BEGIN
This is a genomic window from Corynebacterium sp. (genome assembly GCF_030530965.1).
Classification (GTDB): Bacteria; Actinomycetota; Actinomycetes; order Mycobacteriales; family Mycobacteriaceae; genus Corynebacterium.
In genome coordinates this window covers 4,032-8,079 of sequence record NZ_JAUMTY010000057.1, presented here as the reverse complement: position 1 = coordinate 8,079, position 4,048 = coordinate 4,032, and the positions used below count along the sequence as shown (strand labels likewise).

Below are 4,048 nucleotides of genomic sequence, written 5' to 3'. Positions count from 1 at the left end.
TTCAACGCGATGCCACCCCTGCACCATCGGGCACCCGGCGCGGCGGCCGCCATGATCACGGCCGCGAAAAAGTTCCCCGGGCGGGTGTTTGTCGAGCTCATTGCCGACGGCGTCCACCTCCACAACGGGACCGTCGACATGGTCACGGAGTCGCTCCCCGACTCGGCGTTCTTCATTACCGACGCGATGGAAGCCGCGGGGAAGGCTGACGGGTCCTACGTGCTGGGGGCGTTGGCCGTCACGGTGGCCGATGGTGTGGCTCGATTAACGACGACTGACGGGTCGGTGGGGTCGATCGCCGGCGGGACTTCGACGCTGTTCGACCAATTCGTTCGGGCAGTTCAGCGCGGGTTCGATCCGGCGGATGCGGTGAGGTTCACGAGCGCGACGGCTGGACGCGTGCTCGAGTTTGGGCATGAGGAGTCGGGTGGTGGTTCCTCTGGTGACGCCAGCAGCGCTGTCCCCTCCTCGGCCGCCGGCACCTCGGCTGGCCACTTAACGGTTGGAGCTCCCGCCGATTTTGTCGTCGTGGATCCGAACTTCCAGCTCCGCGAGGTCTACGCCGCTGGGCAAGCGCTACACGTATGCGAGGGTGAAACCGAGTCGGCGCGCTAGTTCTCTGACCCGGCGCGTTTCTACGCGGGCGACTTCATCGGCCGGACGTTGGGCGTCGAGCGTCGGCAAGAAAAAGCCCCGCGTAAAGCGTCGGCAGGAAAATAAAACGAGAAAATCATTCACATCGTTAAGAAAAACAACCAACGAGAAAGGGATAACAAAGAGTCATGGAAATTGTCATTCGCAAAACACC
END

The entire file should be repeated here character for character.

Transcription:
This is a genomic window from Corynebacterium sp. (genome assembly GCF_030530965.1).
Classification (GTDB): Bacteria; Actinomycetota; Actinomycetes; order Mycobacteriales; family Mycobacteriaceae; genus Corynebacterium.
In genome coordinates this window covers 4,032-8,079 of sequence record NZ_JAUMTY010000057.1, presented here as the reverse complement: position 1 = coordinate 8,079, position 4,048 = coordinate 4,032, and the positions used below count along the sequence as shown (strand labels likewise).

Below are 4,048 nucleotides of genomic sequence, written 5' to 3'. Positions count from 1 at the left end.
TTCAACGCGATGCCACCCCTGCACCATCGGGCACCCGGCGCGGCGGCCGCCATGATCACGGCCGCGAAAAAGTTCCCCGGGCGGGTGTTTGTCGAGCTCATTGCCGACGGCGTCCACCTCCACAACGGGACCGTCGACATGGTCACGGAGTCGCTCCCCGACTCGGCGTTCTTCATTACCGACGCGATGGAAGCCGCGGGGAAGGCTGACGGGTCCTACGTGCTGGGGGCGTTGGCCGTCACGGTGGCCGATGGTGTGGCTCGATTAACGACGACTGACGGGTCGGTGGGGTCGATCGCCGGCGGGACTTCGACGCTGTTCGACCAATTCGTTCGGGCAGTTCAGCGCGGGTTCGATCCGGCGGATGCGGTGAGGTTCACGAGCGCGACGGCTGGACGCGTGCTCGAGTTTGGGCATGAGGAGTCGGGTGGTGGTTCCTCTGGTGACGCCAGCAGCGCTGTCCCCTCCTCGGCCGCCGGCACCTCGGCTGGCCACTTAACGGTTGGAGCTCCCGCCGATTTTGTCGTCGTGGATCCGAACTTCCAGCTCCGCGAGGTCTACGCCGCTGGGCAAGCGCTACACGTATGCGAGGGTGAAACCGAGTCGGCGCGCTAGTTCTCTGACCCGGCGCGTTTCTACGCGGGCGACTTCATCGGCCGGACGTTGGGCGTCGAGCGTCGGCAAGAAAAAGCCCCGCGTAAAGCGTCGGCAGGAAAATAAAACGAGAAAATCATTCACATCGTTAAGAAAAACAACCAACGAGAAAGGGATAACAAAGAGTCATGGAAATTGTCATTCGCAAAACACC